The 18 Month Default Rule, Be Careful

A new benchmark has become apparent with the SBA for loans in default; it exists also for leases, secured bank loans, lines of credit. It is what we call the “18 month rule.” It goes like this: If a borrower defaults within 18 months of taking out the loan, there is a presumption of deceit, possible fraud, or wrongdoing of some sort. The banks look very hard at these borrowers, investigating them carefully and thoroughly.
In the case of the SBA, bankers are even held to a different set of standards and guidelines when handling workout cases that defaulted in less than 18 months in order to protect their SBA guaranty. These standards require further investigations and a more forensic look at the numbers, business collateral and the net worth of the borrower. This colors the entire workout. A presumption of wrongdoing is not the atmosphere we want in working out the best results possible. Everything the borrower says, does, or provides becomes suspect. An assumed premeditation on the part of the borrower is the attitude of the bank and this is dangerous and counterproductive, but very real.
Unfortunately, many borrowers make bad decisions as they near their catastrophic end of going into default. Decisions that, in and of themselves, are defensible and reasonable under the circumstances, even understandable, but that become fodder for investigation with a presumption of intentional wrong doing if default occurs within 18 months of closing the loan.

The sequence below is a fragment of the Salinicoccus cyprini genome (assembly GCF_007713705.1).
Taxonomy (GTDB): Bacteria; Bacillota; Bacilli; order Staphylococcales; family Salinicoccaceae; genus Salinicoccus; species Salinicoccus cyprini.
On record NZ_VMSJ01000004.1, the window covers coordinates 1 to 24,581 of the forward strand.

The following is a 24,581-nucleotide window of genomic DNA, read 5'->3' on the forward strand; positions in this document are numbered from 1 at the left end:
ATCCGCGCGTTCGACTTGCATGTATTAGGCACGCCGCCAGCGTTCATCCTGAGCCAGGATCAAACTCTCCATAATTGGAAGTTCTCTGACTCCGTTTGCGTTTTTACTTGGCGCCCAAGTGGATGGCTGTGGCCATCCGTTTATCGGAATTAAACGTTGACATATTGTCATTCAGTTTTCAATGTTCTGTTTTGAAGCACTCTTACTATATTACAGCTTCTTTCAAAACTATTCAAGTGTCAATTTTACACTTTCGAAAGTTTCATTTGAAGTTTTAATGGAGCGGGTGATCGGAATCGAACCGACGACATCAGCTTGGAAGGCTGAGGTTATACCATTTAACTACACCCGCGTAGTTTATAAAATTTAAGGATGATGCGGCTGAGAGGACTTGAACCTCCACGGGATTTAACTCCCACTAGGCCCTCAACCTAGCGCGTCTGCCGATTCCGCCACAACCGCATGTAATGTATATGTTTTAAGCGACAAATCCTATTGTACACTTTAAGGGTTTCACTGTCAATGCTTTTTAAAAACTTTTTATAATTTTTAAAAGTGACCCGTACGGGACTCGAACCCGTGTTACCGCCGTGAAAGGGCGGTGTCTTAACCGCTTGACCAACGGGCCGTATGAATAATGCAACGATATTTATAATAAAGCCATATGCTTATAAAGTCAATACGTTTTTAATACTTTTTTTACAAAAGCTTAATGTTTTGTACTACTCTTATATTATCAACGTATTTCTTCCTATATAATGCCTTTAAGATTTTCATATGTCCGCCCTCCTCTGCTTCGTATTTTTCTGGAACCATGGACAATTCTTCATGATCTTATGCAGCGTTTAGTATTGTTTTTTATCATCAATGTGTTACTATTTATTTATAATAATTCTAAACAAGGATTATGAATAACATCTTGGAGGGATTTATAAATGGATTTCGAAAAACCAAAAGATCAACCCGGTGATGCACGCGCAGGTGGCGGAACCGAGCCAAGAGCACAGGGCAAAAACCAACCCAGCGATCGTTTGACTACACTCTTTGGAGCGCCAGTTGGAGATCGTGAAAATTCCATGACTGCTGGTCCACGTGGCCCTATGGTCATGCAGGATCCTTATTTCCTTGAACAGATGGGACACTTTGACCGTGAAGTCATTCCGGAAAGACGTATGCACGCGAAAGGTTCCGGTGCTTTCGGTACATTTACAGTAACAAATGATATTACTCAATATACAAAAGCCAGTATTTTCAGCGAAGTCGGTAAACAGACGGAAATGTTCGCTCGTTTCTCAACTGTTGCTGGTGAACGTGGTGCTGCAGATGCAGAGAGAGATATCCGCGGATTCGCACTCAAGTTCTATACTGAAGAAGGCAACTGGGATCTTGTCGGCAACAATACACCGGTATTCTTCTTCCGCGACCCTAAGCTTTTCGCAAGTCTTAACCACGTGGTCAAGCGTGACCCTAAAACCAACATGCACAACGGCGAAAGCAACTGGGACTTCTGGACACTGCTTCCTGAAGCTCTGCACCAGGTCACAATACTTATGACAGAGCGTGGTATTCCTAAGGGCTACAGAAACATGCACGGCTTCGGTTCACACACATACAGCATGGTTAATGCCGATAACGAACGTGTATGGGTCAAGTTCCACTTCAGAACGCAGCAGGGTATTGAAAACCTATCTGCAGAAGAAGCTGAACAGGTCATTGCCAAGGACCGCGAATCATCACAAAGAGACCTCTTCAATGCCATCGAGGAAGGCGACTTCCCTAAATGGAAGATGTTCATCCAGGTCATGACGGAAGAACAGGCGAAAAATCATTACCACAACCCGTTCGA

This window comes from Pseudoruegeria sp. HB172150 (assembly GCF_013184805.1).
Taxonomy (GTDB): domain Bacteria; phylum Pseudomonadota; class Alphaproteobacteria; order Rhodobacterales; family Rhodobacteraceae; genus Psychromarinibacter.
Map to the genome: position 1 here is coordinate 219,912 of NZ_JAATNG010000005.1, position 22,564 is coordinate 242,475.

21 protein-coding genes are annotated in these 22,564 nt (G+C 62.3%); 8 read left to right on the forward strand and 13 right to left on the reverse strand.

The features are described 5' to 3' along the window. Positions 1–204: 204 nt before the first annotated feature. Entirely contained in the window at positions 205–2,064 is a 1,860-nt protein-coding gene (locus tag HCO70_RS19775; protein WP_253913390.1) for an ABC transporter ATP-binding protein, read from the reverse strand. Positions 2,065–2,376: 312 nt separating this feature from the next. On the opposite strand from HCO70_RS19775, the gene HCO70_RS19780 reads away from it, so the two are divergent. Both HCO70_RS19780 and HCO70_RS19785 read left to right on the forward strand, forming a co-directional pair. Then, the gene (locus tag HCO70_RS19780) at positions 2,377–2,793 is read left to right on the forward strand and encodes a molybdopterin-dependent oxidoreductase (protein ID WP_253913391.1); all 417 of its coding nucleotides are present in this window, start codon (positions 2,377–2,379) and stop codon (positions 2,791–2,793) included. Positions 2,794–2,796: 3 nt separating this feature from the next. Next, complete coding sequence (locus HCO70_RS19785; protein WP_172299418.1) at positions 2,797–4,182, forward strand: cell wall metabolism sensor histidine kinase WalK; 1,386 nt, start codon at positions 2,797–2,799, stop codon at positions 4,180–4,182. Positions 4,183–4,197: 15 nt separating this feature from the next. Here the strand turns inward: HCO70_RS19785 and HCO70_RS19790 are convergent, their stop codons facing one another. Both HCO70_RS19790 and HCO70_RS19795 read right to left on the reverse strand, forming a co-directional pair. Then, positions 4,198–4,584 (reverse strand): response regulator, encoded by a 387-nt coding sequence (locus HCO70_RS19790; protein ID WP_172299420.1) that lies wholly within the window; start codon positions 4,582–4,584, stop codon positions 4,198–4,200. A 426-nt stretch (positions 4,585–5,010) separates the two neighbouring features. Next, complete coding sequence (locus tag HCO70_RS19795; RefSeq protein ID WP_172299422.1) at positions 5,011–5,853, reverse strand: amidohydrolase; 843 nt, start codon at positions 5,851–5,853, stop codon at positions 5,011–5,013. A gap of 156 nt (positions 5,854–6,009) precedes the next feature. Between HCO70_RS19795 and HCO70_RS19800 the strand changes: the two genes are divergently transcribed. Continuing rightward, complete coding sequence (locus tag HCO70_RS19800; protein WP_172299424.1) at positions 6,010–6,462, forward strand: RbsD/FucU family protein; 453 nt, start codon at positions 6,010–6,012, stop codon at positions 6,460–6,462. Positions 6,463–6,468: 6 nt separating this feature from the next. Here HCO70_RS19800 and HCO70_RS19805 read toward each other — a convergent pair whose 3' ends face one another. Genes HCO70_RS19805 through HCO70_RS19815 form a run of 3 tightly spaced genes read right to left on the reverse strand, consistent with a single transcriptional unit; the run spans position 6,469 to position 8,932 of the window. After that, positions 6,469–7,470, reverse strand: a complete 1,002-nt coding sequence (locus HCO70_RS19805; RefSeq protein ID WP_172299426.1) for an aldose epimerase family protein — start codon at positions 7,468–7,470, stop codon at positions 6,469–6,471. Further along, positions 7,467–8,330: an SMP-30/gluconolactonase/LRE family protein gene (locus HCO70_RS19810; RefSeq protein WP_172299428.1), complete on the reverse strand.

The reality is that the economy crashed quite quickly, leaving many new borrowers in deep trouble (also very quickly) and it resulted in honest and painful default within the 18 month benchmark. In most cases, there was no wrongdoing at all, no bad intent, no premeditated plot or plan, just bad luck and many borrowers struck down at the starting gates. Now, these borrowers are subject to intense scrutiny as fraud is the presumption.
We have never seen fraud in such a situation. In fact, we have never seen fraudulent borrowing at all. However, this issue is a very sensitive issue with Goals Of Financial Management Slideshare banks and borrowers in default need to understand this preconceived notion and bias as it will typically result in additional issues and concerns.
Does this mean you should hang on for 19 months if you are confronting default? Probably not, as few borrowers really have that level of flexibility. When default looms in the air, especially in early stages of development, there usually Earn Money Online Apps are no options. Things tend to crash and cannot be prevented. If you are contemplating a preemptive default, and have such flexibility, it is worthy of consideration, although other factors should-and will-weigh in more significantly.
Most borrowers have nothing to hide and can endure such an attitude and inspection but it does result in close scrutiny and often times questionable decisions will come to light that would not have otherwise had the “18 month rule” not been in play. Keep this in mind if appropriate to your situation and plan accordingly. Be aware of this issue. This is an excellent reason to have experienced representation handle your workout; it will play a significant role in reducing and additional risk or concern and will result in a better conclusion.

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